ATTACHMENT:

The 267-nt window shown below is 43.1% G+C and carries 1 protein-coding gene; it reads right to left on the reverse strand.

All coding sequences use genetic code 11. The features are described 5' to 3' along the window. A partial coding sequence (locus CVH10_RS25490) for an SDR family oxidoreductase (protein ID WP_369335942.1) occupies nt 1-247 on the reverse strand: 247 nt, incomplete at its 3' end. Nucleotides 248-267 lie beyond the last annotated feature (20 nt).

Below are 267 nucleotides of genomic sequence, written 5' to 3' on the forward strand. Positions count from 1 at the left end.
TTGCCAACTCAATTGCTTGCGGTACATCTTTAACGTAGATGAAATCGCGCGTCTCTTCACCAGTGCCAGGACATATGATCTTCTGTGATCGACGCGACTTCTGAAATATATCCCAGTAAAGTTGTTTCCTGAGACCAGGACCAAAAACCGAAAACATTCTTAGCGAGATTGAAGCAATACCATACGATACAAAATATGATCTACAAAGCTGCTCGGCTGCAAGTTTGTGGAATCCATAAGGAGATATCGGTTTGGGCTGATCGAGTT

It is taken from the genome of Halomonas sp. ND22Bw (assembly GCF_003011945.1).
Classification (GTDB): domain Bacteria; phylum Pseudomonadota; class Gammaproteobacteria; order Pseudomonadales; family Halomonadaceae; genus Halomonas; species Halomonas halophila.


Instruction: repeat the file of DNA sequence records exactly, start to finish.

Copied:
The 267-nt window shown below is 43.1% G+C and carries 1 protein-coding gene; it reads right to left on the reverse strand.

All coding sequences use genetic code 11. The features are described 5' to 3' along the window. A partial coding sequence (locus CVH10_RS25490) for an SDR family oxidoreductase (protein ID WP_369335942.1) occupies nt 1-247 on the reverse strand: 247 nt, incomplete at its 3' end. Nucleotides 248-267 lie beyond the last annotated feature (20 nt).

Below are 267 nucleotides of genomic sequence, written 5' to 3' on the forward strand. Positions count from 1 at the left end.
TTGCCAACTCAATTGCTTGCGGTACATCTTTAACGTAGATGAAATCGCGCGTCTCTTCACCAGTGCCAGGACATATGATCTTCTGTGATCGACGCGACTTCTGAAATATATCCCAGTAAAGTTGTTTCCTGAGACCAGGACCAAAAACCGAAAACATTCTTAGCGAGATTGAAGCAATACCATACGATACAAAATATGATCTACAAAGCTGCTCGGCTGCAAGTTTGTGGAATCCATAAGGAGATATCGGTTTGGGCTGATCGAGTT

It is taken from the genome of Halomonas sp. ND22Bw (assembly GCF_003011945.1).
Classification (GTDB): domain Bacteria; phylum Pseudomonadota; class Gammaproteobacteria; order Pseudomonadales; family Halomonadaceae; genus Halomonas; species Halomonas halophila.